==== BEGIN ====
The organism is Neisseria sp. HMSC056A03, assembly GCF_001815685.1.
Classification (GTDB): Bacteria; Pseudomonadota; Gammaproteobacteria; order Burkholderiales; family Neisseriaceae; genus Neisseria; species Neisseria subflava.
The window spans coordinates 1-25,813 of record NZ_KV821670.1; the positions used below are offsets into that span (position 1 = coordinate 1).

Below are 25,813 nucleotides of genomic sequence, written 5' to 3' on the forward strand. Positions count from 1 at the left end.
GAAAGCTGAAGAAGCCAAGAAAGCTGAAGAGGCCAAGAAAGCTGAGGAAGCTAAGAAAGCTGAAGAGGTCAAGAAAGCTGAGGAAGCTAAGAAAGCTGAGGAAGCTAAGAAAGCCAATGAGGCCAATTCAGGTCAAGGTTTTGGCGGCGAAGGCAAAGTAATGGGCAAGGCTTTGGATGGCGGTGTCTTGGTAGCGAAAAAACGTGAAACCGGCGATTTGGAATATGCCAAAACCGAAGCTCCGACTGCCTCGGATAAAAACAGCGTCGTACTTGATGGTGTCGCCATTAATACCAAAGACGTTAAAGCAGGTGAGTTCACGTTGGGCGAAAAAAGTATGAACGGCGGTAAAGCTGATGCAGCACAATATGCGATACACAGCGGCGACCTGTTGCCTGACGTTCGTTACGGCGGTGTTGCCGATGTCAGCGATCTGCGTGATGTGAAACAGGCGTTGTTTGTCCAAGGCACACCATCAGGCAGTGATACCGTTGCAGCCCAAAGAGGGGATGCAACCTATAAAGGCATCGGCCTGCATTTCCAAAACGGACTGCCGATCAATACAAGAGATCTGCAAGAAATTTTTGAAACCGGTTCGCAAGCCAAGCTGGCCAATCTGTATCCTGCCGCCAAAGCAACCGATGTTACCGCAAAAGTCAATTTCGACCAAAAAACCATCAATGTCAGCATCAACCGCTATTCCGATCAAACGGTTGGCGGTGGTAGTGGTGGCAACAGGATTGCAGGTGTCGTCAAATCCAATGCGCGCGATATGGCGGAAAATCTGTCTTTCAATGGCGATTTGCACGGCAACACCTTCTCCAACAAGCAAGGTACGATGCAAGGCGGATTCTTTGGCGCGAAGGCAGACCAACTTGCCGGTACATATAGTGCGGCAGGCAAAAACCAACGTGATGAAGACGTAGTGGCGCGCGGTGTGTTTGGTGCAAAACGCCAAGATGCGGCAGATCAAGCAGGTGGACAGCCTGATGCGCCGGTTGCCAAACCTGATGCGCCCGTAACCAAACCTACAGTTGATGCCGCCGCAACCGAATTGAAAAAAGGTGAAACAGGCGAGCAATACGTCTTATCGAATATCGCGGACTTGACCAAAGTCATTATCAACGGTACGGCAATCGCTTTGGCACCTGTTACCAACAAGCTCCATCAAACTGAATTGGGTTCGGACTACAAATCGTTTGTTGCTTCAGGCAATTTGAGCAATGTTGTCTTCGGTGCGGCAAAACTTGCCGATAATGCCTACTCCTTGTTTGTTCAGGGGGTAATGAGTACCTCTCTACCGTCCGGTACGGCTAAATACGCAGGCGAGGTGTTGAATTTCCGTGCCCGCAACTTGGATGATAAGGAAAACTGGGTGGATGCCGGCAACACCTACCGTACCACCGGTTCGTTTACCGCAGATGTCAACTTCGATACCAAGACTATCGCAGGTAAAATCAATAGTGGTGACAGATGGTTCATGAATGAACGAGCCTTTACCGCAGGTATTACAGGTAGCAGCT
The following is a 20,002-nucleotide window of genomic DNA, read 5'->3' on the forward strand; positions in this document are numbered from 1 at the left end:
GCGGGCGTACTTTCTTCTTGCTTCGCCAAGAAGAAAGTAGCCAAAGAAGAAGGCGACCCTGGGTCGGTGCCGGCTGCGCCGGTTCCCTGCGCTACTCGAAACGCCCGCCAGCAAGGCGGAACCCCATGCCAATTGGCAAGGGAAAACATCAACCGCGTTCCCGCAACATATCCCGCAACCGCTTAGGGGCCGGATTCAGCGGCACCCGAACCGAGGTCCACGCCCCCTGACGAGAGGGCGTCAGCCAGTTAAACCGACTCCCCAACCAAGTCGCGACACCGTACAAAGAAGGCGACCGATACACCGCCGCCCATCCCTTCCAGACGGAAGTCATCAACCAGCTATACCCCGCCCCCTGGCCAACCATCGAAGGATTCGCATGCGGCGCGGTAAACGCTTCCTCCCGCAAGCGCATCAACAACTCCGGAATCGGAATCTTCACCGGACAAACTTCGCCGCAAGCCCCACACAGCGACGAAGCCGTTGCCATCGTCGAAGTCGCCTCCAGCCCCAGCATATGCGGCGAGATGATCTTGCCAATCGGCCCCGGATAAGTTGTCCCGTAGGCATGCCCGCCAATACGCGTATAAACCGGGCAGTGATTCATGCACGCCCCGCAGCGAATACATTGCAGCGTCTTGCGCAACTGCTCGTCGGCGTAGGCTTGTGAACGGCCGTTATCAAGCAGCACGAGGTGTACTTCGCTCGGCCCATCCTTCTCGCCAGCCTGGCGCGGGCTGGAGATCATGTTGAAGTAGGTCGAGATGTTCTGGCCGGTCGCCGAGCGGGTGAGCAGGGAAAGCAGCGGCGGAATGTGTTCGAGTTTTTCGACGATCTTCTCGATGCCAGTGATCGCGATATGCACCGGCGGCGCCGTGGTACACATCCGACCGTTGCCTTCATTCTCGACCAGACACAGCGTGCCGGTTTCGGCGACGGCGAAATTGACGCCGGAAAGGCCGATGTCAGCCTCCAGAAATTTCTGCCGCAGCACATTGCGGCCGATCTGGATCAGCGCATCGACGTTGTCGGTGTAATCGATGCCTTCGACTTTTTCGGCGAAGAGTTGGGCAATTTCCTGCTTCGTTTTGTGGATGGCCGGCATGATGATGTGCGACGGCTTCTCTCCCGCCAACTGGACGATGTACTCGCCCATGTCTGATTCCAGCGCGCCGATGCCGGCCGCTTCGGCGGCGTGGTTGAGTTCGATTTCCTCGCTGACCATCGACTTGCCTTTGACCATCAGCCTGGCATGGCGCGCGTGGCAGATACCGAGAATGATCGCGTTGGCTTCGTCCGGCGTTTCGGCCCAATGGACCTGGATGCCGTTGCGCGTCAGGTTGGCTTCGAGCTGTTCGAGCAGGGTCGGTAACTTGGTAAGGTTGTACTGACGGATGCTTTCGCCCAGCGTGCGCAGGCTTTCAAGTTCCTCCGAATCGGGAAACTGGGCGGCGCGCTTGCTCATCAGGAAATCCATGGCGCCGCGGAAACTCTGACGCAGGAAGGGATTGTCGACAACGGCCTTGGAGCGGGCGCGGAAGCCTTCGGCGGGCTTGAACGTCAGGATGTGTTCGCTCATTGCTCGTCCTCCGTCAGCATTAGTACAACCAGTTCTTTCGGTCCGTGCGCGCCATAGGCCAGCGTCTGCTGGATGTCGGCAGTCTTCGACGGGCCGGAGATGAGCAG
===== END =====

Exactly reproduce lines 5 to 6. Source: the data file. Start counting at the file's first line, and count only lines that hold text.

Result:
GAAAGCTGAAGAAGCCAAGAAAGCTGAAGAGGCCAAGAAAGCTGAGGAAGCTAAGAAAGCTGAAGAGGTCAAGAAAGCTGAGGAAGCTAAGAAAGCTGAGGAAGCTAAGAAAGCCAATGAGGCCAATTCAGGTCAAGGTTTTGGCGGCGAAGGCAAAGTAATGGGCAAGGCTTTGGATGGCGGTGTCTTGGTAGCGAAAAAACGTGAAACCGGCGATTTGGAATATGCCAAAACCGAAGCTCCGACTGCCTCGGATAAAAACAGCGTCGTACTTGATGGTGTCGCCATTAATACCAAAGACGTTAAAGCAGGTGAGTTCACGTTGGGCGAAAAAAGTATGAACGGCGGTAAAGCTGATGCAGCACAATATGCGATACACAGCGGCGACCTGTTGCCTGACGTTCGTTACGGCGGTGTTGCCGATGTCAGCGATCTGCGTGATGTGAAACAGGCGTTGTTTGTCCAAGGCACACCATCAGGCAGTGATACCGTTGCAGCCCAAAGAGGGGATGCAACCTATAAAGGCATCGGCCTGCATTTCCAAAACGGACTGCCGATCAATACAAGAGATCTGCAAGAAATTTTTGAAACCGGTTCGCAAGCCAAGCTGGCCAATCTGTATCCTGCCGCCAAAGCAACCGATGTTACCGCAAAAGTCAATTTCGACCAAAAAACCATCAATGTCAGCATCAACCGCTATTCCGATCAAACGGTTGGCGGTGGTAGTGGTGGCAACAGGATTGCAGGTGTCGTCAAATCCAATGCGCGCGATATGGCGGAAAATCTGTCTTTCAATGGCGATTTGCACGGCAACACCTTCTCCAACAAGCAAGGTACGATGCAAGGCGGATTCTTTGGCGCGAAGGCAGACCAACTTGCCGGTACATATAGTGCGGCAGGCAAAAACCAACGTGATGAAGACGTAGTGGCGCGCGGTGTGTTTGGTGCAAAACGCCAAGATGCGGCAGATCAAGCAGGTGGACAGCCTGATGCGCCGGTTGCCAAACCTGATGCGCCCGTAACCAAACCTACAGTTGATGCCGCCGCAACCGAATTGAAAAAAGGTGAAACAGGCGAGCAATACGTCTTATCGAATATCGCGGACTTGACCAAAGTCATTATCAACGGTACGGCAATCGCTTTGGCACCTGTTACCAACAAGCTCCATCAAACTGAATTGGGTTCGGACTACAAATCGTTTGTTGCTTCAGGCAATTTGAGCAATGTTGTCTTCGGTGCGGCAAAACTTGCCGATAATGCCTACTCCTTGTTTGTTCAGGGGGTAATGAGTACCTCTCTACCGTCCGGTACGGCTAAATACGCAGGCGAGGTGTTGAATTTCCGTGCCCGCAACTTGGATGATAAGGAAAACTGGGTGGATGCCGGCAACACCTACCGTACCACCGGTTCGTTTACCGCAGATGTCAACTTCGATACCAAGACTATCGCAGGTAAAATCAATAGTGGTGACAGATGGTTCATGAATGAACGAGCCTTTACCGCAGGTATTACAGGTAGCAGCT
The following is a 20,002-nucleotide window of genomic DNA, read 5'->3' on the forward strand; positions in this document are numbered from 1 at the left end: